The Arena at the Kimberley Civic Centre (Submitted file).

City of Kimberley to apply for grant funding to have both arenas assessed

The assessment is expected to cost up to $50,000

  • Jan. 11, 2018 12:00 a.m.

At a regular Council meeting on Monday, Jan. 8, Kimberley City Council voted for staff to apply for two separate grant applications for funding support to have both the Marysville Arena and Kimberley Civic Centre assessed. The assessment will enable City Staff to create a prioritized list of investments to allow informed decision making with regards to future planning.

The City will apply for the 2018 Infrastructure Planning Grant provided by the BC Ministry of Municipal Affairs and Housing, and the Municipal Asset Management Program provided by the Federation of Canadian Municipalities (FCM).

The assessment is expected to cost between $40,000 and $50,000. The Infrastructure Planning Grant provides up to $10,000 for projects that improve health and safety, while the FCM Assessment Management Program funds up to $50,000 at 80 per cent of project costs to support informed infrastructure investment decisions.

City CAO, Scott Sommerville says that with this funding, the City would be able to prioritize what they should be tacking first in both arenas, as opposed to relying on an educated guess from managers who no longer work for the City.

“I think it would be a good way to set up staff with a plan to work from for the next five to ten years,” explained Sommerville.

A report to Council from Economic Development Officer Kevin Wilson says that the purpose of the Arenas Condition Assessment is to engage qualified professionals to review the condition of both arenas.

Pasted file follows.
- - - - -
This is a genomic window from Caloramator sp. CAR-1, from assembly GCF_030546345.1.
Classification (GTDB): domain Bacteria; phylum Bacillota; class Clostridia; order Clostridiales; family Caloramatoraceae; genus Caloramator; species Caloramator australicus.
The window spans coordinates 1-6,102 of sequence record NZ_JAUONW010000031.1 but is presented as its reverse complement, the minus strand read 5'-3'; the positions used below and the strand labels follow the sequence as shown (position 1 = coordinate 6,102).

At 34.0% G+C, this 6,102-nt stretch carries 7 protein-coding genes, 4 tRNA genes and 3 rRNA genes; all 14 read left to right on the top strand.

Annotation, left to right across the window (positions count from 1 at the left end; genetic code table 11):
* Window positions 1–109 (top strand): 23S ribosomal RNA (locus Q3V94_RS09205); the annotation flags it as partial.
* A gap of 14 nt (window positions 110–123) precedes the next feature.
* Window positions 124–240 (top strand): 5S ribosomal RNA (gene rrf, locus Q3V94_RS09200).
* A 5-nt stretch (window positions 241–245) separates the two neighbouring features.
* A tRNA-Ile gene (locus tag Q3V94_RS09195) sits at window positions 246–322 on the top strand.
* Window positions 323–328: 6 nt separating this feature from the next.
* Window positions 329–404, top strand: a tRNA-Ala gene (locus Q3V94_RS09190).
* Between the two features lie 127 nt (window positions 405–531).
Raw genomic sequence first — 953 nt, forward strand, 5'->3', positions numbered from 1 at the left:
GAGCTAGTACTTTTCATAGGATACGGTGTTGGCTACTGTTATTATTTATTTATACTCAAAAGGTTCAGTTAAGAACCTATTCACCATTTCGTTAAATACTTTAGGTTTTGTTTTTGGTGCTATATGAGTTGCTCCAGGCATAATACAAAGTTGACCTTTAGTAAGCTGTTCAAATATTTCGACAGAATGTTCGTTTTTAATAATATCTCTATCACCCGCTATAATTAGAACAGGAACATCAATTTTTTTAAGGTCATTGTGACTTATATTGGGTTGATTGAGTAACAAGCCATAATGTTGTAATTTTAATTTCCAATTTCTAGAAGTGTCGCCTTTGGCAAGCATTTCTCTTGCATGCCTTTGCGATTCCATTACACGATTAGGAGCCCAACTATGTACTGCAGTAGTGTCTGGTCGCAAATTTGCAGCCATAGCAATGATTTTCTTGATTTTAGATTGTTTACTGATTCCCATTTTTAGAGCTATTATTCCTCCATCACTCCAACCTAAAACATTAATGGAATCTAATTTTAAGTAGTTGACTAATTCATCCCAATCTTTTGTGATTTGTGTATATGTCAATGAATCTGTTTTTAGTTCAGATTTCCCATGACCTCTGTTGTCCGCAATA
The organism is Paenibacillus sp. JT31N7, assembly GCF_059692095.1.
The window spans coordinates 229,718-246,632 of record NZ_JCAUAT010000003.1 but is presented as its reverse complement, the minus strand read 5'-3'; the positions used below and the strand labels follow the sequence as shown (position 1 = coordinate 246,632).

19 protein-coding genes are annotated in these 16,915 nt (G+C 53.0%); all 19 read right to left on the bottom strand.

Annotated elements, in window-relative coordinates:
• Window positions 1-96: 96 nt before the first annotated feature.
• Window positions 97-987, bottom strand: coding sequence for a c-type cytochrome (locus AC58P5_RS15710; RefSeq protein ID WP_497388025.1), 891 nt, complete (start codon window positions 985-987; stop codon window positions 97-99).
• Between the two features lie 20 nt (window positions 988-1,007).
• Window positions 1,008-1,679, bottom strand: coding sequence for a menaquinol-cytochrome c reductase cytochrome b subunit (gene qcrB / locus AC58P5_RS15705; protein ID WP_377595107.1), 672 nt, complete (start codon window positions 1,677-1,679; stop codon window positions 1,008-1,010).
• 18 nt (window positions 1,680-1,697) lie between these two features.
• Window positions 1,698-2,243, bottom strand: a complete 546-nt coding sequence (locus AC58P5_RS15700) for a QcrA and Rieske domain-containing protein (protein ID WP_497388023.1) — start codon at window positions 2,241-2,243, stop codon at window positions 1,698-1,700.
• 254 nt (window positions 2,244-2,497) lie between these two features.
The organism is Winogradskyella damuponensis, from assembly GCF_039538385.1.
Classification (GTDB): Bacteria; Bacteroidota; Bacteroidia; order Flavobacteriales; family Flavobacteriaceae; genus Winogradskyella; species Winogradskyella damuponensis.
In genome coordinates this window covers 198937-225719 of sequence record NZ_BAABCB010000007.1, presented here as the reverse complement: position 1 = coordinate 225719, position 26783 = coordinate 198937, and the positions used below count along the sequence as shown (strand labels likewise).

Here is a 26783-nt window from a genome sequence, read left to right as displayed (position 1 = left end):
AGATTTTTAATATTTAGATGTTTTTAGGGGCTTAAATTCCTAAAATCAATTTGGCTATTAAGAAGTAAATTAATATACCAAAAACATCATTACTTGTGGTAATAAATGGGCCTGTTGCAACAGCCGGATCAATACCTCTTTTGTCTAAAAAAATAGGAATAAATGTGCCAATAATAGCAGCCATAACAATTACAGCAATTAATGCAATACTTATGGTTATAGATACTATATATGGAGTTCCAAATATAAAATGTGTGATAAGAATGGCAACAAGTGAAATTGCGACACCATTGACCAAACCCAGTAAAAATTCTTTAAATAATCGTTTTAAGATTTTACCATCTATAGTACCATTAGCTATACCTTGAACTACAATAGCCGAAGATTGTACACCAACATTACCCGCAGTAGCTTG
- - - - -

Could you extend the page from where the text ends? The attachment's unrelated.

“$1.2 million is in the 2018 Capital Plan for replacement of the Civic Centre Arena boards, concrete arena slab and brine lines,” said the report. “The brine lines run under the concrete slab circulating hazardous liquid at below zero temperatures to create ice; however, little is known about the condition of the brine lines, the likelihood of their failing, or the urgency of the investment.”

Furthermore, $1.2 million is in the 2020 Capital Plan for replacement of the boards, slab and brine lines for the Marysville Arena and $600,000 is in the 2022 budget to replace the building fame and siding on the Marysville Arena.

Councillor Darryl Oakley asked if there would be room in the grant budget for other planning initiatives, such as architectural or multi-use options, to which Sommerville replied saying that the grant funding would specifically be for bare bones infrastructure.

“Typically there’s architectural in the engineering background but for $50,000, if we’re lucky enough to get both grants, that’s not going to buy a creative re-purposing type of consulting,” said Sommerville. “This is really bare bones infrastructure. It’s all about the building and what needs to be done to keep it usable. That’s boards, slab, brine lines, the ice plant in Marysville and what order we should tackle them in.”

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